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GARY CROSBY is 60: Groundation at The Cockpit

jazz in the round

GARY CROSBY – bassist and the driving force behind Tomorrow’s Warriors and Dune records – continues to celebrate the big Six-O with a session at Jez Nelson’s Jazz In The Round next Monday.

Together with new generation players Moses Boyd (drums), Nathaniel Facey (sax) and Shirley Tetteh (guitar) he introduces us to his latest small band – Groundation – a gathering, a coming together, synonymous with the Rastafari.

“It’s a kind of ‘group discussion’ between some of my musical friends and me. Each of us has a contribution to make to this discussion, to this creative conversation, and can choose to ‘say’ as much or as little as we feel.”

I’m vibin’ on that and wish The Man may more earth-days to come.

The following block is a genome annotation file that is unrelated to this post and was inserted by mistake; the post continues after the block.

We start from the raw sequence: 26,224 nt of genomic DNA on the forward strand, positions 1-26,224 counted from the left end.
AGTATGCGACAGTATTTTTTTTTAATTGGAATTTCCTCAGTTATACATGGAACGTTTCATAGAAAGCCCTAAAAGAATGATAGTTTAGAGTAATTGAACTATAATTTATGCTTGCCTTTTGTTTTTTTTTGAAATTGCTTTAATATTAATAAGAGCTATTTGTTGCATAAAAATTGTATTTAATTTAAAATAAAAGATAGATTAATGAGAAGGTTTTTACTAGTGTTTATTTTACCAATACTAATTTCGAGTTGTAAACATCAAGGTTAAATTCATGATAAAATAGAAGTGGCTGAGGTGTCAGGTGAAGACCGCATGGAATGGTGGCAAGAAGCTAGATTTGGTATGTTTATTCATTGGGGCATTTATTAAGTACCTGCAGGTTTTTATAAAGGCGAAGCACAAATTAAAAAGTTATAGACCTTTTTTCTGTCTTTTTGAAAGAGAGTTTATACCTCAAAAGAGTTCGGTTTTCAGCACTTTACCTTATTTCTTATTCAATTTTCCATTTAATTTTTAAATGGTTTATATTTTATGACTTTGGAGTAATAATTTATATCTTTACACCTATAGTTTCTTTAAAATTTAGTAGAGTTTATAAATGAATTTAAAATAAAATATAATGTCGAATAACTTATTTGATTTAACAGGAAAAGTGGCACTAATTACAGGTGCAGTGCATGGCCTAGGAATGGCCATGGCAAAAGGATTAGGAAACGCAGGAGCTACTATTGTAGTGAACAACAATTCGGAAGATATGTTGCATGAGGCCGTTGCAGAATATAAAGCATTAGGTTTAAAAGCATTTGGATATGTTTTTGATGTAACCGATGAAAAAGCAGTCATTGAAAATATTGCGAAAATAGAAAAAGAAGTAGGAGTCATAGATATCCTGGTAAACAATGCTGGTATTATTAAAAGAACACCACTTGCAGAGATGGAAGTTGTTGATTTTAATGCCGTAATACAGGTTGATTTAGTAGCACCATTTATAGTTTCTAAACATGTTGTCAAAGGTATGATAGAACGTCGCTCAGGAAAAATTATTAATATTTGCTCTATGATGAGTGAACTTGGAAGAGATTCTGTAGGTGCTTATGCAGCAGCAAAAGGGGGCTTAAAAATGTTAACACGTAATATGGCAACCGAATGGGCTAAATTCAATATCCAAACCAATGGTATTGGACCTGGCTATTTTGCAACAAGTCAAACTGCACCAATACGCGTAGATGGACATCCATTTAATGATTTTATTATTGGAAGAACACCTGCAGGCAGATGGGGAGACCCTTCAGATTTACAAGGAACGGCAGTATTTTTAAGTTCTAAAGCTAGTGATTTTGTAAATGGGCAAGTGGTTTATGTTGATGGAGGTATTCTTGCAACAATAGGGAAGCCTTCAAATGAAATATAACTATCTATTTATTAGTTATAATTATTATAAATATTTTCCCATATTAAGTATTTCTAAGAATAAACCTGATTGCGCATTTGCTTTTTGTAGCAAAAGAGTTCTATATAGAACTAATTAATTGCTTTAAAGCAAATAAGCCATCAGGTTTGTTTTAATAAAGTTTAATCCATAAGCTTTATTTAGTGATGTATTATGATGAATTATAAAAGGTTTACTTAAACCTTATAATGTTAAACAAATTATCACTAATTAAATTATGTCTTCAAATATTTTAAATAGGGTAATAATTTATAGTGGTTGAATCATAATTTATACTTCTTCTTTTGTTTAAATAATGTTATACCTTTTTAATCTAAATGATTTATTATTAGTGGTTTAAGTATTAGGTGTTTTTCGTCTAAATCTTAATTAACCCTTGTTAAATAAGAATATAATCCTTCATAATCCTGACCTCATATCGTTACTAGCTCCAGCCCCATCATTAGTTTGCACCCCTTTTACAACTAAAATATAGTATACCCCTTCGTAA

Joining Groundation at the Cockpit will be my good friend and eminent flautist Rowland Sutherland who promises to drop some ethereal solo flute inspired by a recent visit to Japan and his encounters with the shakuhachi masters.

Add to the mix the Sam Eagles Quartet, who apparently combine post pop sensibilities with Noir-ish atmospherics, and you have yet another eclectic night at Jazz In The Round.

Tickets are £12 in advance and FREE to all Supporters Of Sound

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SPIRITUAL JAZZ Vol 6: Jazzman’s Journey Continues

spiritual jazz coverart